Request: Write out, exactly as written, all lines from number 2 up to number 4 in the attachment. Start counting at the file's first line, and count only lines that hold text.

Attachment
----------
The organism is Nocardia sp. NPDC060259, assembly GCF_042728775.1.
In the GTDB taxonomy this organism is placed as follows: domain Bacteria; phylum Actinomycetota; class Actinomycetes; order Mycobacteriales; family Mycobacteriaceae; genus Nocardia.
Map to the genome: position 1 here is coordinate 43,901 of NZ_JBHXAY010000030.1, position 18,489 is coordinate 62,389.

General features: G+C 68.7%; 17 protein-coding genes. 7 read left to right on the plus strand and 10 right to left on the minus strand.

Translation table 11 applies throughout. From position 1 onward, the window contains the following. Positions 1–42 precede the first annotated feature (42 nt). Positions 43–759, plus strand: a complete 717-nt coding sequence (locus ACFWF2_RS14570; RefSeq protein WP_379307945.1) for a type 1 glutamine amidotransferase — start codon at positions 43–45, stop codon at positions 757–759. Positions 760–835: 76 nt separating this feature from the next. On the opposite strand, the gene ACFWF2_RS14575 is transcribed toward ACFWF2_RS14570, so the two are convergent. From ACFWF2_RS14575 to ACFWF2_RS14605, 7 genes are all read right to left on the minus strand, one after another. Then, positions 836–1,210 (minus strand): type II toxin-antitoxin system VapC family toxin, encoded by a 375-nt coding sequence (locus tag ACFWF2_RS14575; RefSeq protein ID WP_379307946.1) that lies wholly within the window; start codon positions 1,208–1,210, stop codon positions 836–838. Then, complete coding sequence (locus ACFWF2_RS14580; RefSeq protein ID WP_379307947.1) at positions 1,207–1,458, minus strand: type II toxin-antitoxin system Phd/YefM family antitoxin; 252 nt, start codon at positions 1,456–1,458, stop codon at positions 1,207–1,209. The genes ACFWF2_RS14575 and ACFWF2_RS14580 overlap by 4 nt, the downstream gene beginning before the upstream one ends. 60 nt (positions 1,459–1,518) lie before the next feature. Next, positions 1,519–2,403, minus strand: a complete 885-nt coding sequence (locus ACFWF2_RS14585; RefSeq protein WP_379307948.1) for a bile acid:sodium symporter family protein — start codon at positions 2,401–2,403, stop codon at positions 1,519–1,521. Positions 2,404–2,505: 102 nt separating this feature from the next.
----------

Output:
In the GTDB taxonomy this organism is placed as follows: domain Bacteria; phylum Actinomycetota; class Actinomycetes; order Mycobacteriales; family Mycobacteriaceae; genus Nocardia.
Map to the genome: position 1 here is coordinate 43,901 of NZ_JBHXAY010000030.1, position 18,489 is coordinate 62,389.

General features: G+C 68.7%; 17 protein-coding genes. 7 read left to right on the plus strand and 10 right to left on the minus strand.